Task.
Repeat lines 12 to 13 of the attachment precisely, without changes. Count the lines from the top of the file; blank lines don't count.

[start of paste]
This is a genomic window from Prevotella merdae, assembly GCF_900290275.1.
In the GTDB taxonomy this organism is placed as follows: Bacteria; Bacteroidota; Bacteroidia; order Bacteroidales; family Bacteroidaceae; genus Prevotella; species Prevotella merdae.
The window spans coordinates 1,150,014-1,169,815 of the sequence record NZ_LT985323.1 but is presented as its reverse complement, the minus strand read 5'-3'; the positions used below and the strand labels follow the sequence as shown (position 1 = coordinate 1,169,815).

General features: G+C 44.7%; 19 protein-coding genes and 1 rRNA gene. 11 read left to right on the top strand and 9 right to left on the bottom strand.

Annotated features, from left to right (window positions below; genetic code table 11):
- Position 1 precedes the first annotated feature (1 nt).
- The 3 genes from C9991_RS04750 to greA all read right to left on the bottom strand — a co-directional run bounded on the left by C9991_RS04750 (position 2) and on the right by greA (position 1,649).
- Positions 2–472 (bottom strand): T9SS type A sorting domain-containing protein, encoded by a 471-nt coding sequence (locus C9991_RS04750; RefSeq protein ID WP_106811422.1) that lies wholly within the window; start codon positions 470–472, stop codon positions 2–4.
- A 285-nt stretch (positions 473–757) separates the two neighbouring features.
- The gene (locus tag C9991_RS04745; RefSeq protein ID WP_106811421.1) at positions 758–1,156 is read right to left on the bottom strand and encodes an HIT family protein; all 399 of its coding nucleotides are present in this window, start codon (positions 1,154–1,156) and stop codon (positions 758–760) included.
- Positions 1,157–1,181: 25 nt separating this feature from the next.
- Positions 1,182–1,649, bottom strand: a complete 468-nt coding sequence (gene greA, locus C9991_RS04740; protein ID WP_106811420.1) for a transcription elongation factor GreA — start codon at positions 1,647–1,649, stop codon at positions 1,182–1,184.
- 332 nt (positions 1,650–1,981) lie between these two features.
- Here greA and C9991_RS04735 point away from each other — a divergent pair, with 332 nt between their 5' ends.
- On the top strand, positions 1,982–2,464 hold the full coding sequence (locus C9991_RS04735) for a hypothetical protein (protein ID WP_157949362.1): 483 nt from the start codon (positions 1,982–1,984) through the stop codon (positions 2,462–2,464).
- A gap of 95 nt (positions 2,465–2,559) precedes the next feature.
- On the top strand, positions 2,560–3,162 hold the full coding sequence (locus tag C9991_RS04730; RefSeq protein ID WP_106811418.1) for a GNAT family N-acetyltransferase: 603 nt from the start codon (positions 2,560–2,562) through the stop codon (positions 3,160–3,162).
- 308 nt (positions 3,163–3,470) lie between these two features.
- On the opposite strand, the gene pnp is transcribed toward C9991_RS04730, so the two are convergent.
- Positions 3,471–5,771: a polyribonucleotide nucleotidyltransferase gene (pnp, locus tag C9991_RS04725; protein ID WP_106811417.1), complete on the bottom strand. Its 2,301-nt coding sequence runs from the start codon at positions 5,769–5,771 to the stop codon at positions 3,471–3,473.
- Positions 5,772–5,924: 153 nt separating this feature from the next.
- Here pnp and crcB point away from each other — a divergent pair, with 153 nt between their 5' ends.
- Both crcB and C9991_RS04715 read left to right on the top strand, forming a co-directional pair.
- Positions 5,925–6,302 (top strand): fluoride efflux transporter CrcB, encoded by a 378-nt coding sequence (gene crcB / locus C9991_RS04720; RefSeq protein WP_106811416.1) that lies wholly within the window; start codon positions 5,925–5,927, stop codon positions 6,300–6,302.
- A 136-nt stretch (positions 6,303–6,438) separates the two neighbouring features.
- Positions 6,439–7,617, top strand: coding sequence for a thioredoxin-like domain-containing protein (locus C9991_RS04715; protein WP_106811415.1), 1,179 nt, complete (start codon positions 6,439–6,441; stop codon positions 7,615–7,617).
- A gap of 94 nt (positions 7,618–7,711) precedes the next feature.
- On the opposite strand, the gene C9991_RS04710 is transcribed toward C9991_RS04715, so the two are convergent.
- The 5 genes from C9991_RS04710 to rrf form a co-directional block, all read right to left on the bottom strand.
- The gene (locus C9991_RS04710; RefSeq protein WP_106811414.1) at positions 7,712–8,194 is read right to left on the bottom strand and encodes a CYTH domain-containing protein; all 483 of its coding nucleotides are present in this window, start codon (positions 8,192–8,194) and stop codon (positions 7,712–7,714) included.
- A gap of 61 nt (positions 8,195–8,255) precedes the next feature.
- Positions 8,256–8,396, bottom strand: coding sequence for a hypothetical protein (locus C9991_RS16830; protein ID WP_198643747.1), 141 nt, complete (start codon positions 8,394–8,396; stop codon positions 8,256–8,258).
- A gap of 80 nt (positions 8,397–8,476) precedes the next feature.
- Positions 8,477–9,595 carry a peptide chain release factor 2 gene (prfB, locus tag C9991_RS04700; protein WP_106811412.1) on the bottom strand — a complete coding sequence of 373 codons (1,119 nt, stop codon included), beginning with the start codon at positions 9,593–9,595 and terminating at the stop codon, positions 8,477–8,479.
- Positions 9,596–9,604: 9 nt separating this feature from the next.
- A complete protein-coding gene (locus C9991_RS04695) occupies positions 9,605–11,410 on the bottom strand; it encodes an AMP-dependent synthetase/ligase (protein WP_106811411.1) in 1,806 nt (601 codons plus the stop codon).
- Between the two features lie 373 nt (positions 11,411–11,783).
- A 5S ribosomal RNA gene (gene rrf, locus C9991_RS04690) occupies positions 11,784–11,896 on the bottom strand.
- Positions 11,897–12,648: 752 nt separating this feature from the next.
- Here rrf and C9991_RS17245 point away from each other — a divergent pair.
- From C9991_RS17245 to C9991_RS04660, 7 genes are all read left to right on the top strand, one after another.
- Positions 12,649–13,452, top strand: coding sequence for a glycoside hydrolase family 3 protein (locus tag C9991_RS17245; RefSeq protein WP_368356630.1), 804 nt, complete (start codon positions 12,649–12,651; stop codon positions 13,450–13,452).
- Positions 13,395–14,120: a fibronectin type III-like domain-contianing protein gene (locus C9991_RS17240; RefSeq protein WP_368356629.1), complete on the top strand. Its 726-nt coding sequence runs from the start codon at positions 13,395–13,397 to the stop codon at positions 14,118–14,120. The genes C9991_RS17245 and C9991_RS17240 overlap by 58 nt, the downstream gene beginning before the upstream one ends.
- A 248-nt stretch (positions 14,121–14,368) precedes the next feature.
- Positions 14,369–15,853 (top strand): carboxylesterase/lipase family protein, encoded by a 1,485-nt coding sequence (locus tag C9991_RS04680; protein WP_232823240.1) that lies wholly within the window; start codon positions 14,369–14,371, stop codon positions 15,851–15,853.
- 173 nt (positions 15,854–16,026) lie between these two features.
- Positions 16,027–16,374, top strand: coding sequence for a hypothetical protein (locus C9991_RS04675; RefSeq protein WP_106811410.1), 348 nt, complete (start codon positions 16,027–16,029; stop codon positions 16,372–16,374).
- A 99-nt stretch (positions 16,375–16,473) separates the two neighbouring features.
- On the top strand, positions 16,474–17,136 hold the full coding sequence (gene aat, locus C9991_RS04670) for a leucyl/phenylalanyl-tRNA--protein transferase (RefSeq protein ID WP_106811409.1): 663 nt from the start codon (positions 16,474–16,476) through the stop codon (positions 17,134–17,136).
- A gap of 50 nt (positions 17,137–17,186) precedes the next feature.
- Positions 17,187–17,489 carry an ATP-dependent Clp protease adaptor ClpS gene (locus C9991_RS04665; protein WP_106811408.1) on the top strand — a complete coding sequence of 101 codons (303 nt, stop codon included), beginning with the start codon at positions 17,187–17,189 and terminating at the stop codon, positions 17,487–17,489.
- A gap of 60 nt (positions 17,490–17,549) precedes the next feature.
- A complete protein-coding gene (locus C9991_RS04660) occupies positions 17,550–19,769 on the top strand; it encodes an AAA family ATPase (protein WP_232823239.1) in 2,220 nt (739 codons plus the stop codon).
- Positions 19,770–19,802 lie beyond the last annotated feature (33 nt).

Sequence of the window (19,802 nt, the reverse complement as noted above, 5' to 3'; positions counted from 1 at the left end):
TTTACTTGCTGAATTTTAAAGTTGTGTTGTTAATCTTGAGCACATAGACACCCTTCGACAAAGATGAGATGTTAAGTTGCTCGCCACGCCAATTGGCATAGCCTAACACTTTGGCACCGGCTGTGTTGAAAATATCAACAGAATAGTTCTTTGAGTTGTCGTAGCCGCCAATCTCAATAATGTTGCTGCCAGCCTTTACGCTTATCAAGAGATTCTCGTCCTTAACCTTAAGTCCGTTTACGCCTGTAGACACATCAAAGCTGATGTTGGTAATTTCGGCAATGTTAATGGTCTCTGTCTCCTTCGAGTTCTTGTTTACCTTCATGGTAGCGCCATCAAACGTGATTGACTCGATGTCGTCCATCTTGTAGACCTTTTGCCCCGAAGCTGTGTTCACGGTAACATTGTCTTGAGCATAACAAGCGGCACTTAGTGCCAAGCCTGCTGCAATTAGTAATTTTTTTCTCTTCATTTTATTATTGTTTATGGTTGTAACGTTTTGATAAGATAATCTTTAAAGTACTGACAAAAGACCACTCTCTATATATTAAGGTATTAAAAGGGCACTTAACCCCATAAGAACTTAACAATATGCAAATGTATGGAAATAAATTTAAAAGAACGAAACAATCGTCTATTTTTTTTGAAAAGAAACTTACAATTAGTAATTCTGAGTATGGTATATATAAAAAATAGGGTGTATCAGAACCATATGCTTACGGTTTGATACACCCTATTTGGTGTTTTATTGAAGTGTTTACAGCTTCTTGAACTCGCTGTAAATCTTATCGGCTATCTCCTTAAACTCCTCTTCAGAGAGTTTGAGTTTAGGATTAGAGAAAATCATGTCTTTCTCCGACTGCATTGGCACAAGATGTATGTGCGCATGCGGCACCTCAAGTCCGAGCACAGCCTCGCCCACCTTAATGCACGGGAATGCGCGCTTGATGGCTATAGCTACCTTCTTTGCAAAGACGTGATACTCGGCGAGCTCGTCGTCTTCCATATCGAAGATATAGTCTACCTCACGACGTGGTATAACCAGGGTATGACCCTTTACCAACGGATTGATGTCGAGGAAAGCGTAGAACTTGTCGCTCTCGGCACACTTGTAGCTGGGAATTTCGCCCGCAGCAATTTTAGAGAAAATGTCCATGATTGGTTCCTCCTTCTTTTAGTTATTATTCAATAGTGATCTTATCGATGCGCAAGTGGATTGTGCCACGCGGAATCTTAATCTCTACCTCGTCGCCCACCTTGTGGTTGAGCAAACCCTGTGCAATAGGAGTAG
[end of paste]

- Positions 1,182–1,649, bottom strand: a complete 468-nt coding sequence (gene greA, locus C9991_RS04740; protein ID WP_106811420.1) for a transcription elongation factor GreA — start codon at positions 1,647–1,649, stop codon at positions 1,182–1,184.
- 332 nt (positions 1,650–1,981) lie between these two features.